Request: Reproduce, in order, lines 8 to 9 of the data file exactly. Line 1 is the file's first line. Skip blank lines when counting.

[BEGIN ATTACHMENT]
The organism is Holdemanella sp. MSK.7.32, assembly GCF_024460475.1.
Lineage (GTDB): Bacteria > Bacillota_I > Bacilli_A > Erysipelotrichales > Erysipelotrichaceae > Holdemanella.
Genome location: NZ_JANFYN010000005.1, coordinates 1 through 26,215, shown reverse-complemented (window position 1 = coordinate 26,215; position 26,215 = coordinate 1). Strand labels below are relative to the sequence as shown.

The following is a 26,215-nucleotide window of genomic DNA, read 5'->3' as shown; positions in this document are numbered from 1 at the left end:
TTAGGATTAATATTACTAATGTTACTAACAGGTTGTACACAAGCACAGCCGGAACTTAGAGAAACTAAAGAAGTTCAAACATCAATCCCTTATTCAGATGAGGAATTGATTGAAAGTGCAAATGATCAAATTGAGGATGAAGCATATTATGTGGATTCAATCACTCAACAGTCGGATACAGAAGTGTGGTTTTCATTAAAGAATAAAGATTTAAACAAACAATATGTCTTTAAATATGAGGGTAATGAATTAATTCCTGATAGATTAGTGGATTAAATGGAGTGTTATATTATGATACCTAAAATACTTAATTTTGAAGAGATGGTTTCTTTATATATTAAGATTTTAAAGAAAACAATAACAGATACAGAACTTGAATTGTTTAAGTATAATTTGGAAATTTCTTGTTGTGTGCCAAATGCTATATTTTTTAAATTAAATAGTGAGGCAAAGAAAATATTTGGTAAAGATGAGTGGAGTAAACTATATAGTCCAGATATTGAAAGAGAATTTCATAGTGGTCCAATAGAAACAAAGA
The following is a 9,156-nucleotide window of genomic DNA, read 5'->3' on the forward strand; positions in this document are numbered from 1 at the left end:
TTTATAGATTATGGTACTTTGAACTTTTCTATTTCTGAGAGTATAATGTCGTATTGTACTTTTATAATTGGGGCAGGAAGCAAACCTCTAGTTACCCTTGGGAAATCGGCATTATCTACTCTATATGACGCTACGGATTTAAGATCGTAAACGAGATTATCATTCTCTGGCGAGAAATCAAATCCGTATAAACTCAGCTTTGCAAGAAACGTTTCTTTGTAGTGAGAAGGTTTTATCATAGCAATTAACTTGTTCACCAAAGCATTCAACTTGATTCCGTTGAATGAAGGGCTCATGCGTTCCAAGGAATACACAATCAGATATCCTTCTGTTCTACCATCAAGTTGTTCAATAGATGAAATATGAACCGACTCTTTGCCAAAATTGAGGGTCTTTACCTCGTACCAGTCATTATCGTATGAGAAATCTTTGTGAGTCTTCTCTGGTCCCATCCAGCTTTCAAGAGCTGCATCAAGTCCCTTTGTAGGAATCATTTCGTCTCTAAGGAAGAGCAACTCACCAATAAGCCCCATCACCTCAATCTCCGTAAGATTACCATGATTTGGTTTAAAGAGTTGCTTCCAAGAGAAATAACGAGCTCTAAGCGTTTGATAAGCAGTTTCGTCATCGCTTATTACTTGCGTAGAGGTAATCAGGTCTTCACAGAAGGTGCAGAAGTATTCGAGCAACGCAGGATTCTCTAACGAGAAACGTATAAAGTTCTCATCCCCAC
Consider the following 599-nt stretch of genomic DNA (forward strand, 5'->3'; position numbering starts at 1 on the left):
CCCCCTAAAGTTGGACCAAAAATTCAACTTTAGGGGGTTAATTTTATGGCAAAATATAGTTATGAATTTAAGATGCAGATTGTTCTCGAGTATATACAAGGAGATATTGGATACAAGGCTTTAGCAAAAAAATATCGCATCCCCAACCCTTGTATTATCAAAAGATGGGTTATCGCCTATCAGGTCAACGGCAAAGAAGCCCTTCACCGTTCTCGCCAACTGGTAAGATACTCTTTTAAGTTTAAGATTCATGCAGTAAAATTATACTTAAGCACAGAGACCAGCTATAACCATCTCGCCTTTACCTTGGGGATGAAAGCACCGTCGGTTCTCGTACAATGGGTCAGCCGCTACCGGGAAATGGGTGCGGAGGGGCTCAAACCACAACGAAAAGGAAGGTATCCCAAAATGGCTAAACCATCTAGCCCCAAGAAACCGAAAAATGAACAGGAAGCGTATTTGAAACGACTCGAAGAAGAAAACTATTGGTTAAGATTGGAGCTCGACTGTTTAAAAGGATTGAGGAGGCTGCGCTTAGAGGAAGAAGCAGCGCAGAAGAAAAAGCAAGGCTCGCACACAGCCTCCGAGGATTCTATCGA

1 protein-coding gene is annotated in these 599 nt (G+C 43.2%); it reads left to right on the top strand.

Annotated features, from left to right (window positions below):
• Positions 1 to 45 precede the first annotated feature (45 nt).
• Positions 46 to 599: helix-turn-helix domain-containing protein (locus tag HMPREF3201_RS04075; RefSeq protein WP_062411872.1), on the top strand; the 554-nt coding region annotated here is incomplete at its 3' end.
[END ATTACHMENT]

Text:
Consider the following 599-nt stretch of genomic DNA (forward strand, 5'->3'; position numbering starts at 1 on the left):
CCCCCTAAAGTTGGACCAAAAATTCAACTTTAGGGGGTTAATTTTATGGCAAAATATAGTTATGAATTTAAGATGCAGATTGTTCTCGAGTATATACAAGGAGATATTGGATACAAGGCTTTAGCAAAAAAATATCGCATCCCCAACCCTTGTATTATCAAAAGATGGGTTATCGCCTATCAGGTCAACGGCAAAGAAGCCCTTCACCGTTCTCGCCAACTGGTAAGATACTCTTTTAAGTTTAAGATTCATGCAGTAAAATTATACTTAAGCACAGAGACCAGCTATAACCATCTCGCCTTTACCTTGGGGATGAAAGCACCGTCGGTTCTCGTACAATGGGTCAGCCGCTACCGGGAAATGGGTGCGGAGGGGCTCAAACCACAACGAAAAGGAAGGTATCCCAAAATGGCTAAACCATCTAGCCCCAAGAAACCGAAAAATGAACAGGAAGCGTATTTGAAACGACTCGAAGAAGAAAACTATTGGTTAAGATTGGAGCTCGACTGTTTAAAAGGATTGAGGAGGCTGCGCTTAGAGGAAGAAGCAGCGCAGAAGAAAAAGCAAGGCTCGCACACAGCCTCCGAGGATTCTATCGA